Who favors a federal minimum wage hike to $10.10/hour? Oh, just 73% of Americans based on a recent Pew Research Center survey. Who would be against one? Not hard to guess. Yes, those pesky Republicans blocked a new minimum wage bill. A bill needs 60 votes in the Senate to even be discussed, but the minimum wage bill only received 42 affirmative votes, 41 Democrats and 1 Republican, Bob Corker of Tennessee whose state doesn’t even have a minimum wage law on the books. The brave senators from Mississippi and Arkansas, whose states have a minimum wage below the federal minimum, did not vote at all. The bill ultimately fell victim to a 53 vote Republican filibuster. The Grand Old Party of NO said NO again and likely will continue to say NO to a raise for hard working Americans even as Congress, whose members average $174,000 a year, and whose median net worth is over a million dollars, is set to receive a 1.6% increase in 2015.
But why the hostility toward a minimum wage hike? First, Republicans argue that raising the minimum wage would force businesses to lay off workers as they would not be able to absorb the added labor costs. As a result, they say unemployment would increase, businesses would shutter and the economy would collapse, even though there is no evidence to support such a claim. Second, they argue the market, not the government, should set wages as a matter of principle. Some are actually against the very concept of a minimum wage which they see as the big hand of government shouting orders. Some of the poorest states in the union like Alabama, Louisiana, Mississippi, South Carolina and Tennessee, states that have anti-union “right to work” laws in place, have no state minimum wage laws at all. This simply means that in the absence of a federal minimum, they would leave the rates up to employers. Georgia, another “right to work” state, has the lowest minimum wage at $5.15. Companies still have the pay the federal rate of $7.25, unless they have fewer than 6 employees, or the work is seasonal or covers a training period, in which case they can pay the lower rate and very often do.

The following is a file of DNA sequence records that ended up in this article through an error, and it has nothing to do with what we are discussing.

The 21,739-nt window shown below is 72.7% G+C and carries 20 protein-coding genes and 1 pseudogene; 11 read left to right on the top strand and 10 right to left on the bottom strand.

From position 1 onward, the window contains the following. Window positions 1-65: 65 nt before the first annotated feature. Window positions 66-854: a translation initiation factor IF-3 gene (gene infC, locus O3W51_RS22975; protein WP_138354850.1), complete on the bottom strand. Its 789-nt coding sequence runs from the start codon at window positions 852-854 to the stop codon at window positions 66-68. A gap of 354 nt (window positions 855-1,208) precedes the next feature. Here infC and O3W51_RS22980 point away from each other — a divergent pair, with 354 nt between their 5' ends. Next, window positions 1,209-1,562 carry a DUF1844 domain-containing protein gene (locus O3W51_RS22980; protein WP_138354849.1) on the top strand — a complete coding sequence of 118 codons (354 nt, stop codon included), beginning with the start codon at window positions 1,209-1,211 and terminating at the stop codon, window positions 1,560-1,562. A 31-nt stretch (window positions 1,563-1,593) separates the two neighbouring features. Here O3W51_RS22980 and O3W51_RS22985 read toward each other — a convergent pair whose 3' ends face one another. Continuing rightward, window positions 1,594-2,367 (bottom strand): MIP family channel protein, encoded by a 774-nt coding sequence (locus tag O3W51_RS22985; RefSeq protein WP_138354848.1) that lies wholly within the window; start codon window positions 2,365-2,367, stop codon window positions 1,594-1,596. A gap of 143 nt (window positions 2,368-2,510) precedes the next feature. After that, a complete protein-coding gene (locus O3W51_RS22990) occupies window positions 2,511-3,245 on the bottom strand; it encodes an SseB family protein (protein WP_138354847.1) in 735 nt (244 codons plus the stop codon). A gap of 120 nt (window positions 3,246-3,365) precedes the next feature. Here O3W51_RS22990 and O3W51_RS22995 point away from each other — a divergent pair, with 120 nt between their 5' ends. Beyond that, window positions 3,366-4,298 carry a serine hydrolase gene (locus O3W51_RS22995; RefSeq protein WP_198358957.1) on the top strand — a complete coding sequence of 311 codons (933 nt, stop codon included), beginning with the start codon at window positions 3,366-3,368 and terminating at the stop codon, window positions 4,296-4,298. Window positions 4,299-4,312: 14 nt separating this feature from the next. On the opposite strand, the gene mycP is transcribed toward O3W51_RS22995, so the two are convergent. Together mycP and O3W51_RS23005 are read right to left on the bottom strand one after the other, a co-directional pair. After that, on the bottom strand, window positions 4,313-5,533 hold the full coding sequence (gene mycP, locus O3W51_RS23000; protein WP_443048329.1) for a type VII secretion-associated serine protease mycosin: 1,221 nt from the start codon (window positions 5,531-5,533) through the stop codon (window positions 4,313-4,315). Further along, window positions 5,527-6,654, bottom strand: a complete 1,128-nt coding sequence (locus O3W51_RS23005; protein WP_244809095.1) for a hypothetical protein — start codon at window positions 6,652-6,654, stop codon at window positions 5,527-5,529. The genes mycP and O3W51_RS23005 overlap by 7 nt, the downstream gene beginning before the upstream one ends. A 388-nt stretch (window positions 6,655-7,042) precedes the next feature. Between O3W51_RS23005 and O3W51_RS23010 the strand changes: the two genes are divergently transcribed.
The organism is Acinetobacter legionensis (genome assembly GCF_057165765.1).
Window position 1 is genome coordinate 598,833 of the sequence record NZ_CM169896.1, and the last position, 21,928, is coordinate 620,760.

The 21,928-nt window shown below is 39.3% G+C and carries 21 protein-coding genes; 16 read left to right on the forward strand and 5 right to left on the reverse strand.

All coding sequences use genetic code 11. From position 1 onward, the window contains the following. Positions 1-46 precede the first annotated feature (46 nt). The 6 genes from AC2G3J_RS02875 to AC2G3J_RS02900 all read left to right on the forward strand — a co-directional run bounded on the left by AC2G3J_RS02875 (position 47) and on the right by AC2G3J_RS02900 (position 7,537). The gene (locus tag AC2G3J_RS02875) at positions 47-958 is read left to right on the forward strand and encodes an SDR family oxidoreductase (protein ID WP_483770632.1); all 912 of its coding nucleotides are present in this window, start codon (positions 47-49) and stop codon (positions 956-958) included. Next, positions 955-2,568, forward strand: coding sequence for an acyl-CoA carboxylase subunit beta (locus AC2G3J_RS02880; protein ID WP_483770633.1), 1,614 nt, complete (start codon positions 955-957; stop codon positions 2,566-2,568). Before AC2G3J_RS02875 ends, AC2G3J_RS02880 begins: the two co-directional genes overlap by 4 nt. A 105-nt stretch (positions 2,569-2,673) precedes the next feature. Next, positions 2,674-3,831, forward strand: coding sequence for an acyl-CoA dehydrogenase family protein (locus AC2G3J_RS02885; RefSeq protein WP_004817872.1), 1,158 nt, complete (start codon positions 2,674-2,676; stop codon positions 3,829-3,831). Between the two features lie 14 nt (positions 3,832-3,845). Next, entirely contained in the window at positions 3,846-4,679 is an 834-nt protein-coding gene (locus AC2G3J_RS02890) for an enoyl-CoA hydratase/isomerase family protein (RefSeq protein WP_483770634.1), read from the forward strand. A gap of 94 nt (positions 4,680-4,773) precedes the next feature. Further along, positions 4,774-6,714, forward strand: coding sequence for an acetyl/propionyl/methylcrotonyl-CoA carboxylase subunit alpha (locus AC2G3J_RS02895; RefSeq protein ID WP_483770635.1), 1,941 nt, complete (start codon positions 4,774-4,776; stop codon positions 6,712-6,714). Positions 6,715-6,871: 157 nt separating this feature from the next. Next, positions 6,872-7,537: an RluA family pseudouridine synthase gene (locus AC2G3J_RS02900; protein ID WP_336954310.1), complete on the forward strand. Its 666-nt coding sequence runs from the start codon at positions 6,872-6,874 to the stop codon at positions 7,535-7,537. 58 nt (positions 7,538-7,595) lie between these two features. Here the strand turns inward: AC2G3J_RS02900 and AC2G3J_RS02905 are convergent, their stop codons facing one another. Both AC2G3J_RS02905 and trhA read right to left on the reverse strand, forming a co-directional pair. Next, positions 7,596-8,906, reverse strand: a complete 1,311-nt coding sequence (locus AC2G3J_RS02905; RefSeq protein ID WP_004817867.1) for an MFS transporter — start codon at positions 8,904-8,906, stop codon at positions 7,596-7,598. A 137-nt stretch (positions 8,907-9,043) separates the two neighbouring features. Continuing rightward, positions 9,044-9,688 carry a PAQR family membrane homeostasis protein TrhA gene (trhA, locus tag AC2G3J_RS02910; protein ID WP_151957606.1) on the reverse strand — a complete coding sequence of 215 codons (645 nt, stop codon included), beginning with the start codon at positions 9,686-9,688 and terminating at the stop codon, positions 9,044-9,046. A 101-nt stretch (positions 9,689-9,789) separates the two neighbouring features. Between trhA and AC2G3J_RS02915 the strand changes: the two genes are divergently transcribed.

Interestingly, there is a considerable variance in the minimum wage paid state by state, from no minimum to $9.32 in the state of Washington. 10 states link their minimum wage to the consumer price index which typically produces a yearly increase. 20 states pay the federal minimum, 21 states including D.C. pay more than the federal minimum. 4 states have rates lower than the minimum and 5 southern states mentioned previously have no minimum wage rates whatsoever. It’s not too surprising that red states resist federal measures because if they had it their way, they would secede from the Union – arguing that states’ rights (to exploit their own citizens) must prevail.
The proposed new federal rate is $10.10, which won’t make workers rich, but it will make it easier for folks to pay bills and support their families and it should inject more money into the economy. When FDR championed the first minimum wage law during the depression years, it was to lift people out of poverty and to stimulate the economy. Some 75 years later, the minimum wage has NOT increased enough to continue to meet its purpose. A considerable number of working poor cannot make ends meet which never bodes well for the economy. The Republicans argue that tax breaks are what is needed, not wage increases – tax breaks for the rich who don’t need them and to corporations, who are people thanks to Citizen’s United, who need them only to make MORE profit. It’s time for the working poor to “profit” for a change.